High Park fire

From Wikipedia, the free encyclopedia
Jump to navigation Jump to search
High Park Fire
High Park Fire - NASA Image (June 10, 2012).jpg
June 10th satellite image by NASA
LocationRoosevelt National Forest, Larimer County, Colorado
Coordinates40°35′20″N 105°24′14″W / 40.589°N 105.404°W / 40.589; -105.404Coordinates: 40°35′20″N 105°24′14″W / 40.589°N 105.404°W / 40.589; -105.404
Date(s)June 9, 2012 (2012-06-09) – June 30, 2012 (2012-06-30)
Burned area87,284 acres (353 km2)
Buildings destroyed259
High Park fire is located in Colorado
High Park fire
Trees torching in Roosevelt National Forest

The High Park fire was a wildfire in the mountains west of Fort Collins in Larimer County, Colorado, United States. It was caused by a lightning strike and was first detected on the morning of June 9, 2012.[3] It was declared 100 percent contained on June 30, 2012, and all associated evacuation orders were lifted.[1]

A 62-year-old woman was killed in the fire.[2][4]

The High Park fire burned over 87,284 acres (136.381 sq mi; 353.23 km2), at the time it was the second-largest fire in recorded Colorado history by area burned. On the evening of August 18, 2020 the Pine Gulch Fire in Mesa and Garfield Counties grew to 125,108 acres overnight surpassing the High Park fire. [5] It destroyed at least 259 homes, compared to the Black Forest Fire with a number of 511 homes,[6] surpassing the number consumed by the 2010 Fourmile Canyon fire. The High Park fire became the third most destructive fire in Colorado history, in terms of the number of houses burned,[5][7] but was surpassed about a week later by the Waldo Canyon fire.[8]


The High Park Fire was caused by lightning (the strike tree was located) and started in a difficult to access area above the Buckhorn Road in Larimer County Colorado. The fire was reported as a smoke column early on the area early in the morning on June 9, 2012. The area had been suffering from hot and dry conditions and fire danger was extreme. Multiple agencies responded for initial attack, including http://www.rcvfd.org Rist Canyon Volunteer Fire Department (the fire started in RCVFD's area), Larimer County Emergency Services, Poudre Fire Authority, Poudre Canyon Fire Protection District, Colorado State Forest Service, USFS and other local agencies. A SEAT (Single Engine Air Tanker) and Helicopter were ordered immediately. The ignition point and foot of the fire was accessible only via 4wd road that would support apparatus no larger than Type 6x NWCG Engine Standards. The fire was named High Park as this is the local name for the area it burned.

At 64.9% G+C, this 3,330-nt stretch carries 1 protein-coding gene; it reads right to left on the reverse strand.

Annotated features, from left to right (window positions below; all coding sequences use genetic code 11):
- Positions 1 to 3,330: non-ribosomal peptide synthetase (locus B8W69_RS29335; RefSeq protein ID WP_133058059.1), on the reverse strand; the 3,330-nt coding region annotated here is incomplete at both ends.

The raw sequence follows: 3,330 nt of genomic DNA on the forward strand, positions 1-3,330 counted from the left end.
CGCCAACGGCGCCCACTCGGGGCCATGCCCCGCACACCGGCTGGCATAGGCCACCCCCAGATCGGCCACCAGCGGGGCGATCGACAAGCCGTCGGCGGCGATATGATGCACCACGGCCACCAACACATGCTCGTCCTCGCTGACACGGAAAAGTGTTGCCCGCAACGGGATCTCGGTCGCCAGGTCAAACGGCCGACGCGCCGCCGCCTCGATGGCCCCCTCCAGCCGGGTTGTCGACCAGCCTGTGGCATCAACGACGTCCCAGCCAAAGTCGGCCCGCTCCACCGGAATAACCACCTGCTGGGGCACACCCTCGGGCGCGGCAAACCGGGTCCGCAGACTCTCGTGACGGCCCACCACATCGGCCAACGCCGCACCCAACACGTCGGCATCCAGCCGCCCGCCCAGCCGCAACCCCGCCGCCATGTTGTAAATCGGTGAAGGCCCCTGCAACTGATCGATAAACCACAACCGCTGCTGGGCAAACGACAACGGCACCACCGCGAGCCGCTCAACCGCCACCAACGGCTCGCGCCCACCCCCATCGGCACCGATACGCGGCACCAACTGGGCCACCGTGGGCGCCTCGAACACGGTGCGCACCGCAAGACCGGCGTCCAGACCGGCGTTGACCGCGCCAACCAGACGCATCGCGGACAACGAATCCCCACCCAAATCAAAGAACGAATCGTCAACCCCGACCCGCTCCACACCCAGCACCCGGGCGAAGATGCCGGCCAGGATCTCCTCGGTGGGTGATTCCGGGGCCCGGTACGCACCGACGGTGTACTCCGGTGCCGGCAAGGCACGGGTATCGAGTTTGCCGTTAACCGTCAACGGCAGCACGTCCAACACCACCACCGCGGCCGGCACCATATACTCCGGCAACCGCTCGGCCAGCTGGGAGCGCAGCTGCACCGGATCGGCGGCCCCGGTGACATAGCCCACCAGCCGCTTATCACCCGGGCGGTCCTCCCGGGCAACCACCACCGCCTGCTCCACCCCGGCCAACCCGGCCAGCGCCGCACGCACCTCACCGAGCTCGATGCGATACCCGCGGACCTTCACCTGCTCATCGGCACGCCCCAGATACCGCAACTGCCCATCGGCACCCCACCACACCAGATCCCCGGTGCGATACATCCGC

Due to extreme burning conditions, poor access and rapid fire-spread, it became rapidly clear the fire would impact multiple residential areas and evacuations were called for an increasing area through the day. Areas evacuated include: Buckhorn Canyon, Paradise Parke, Stove Prairie, Flower Road, Rist Canyon, Paradise Park, Poudre Park, Poudre Canyon, Davis Ranch, Whale Rock, Pine Acres and areas included. The evacuation lasted nearly 21 days - much longer than other large Colorado fires. Evacuation was conducted via reverse 911 calls then door to door visits by Fire Department and Law Enforcement. Due to the fact that the area is served by overhead power and phone lines, power and phone were lost very rapidly. Furthermore, the area is not served by cellular service. These factors, plus damage to infrastructure were key limiters in re-patriation. Residents would be returning to very dangerous conditions and with no effective communications.

High Park Fire, unlike others, burned very actively and with high intensity for days. This fire did not burn through and settle down, but continued to burn actively. Two weeks into the fire it was still burning so aggressively that over 50 homes were lost as the fire burned into a subdivision north of the Poudre River. This was despite days of preparatory efforts - demonstrating the power of fire in the wildland/urban interface.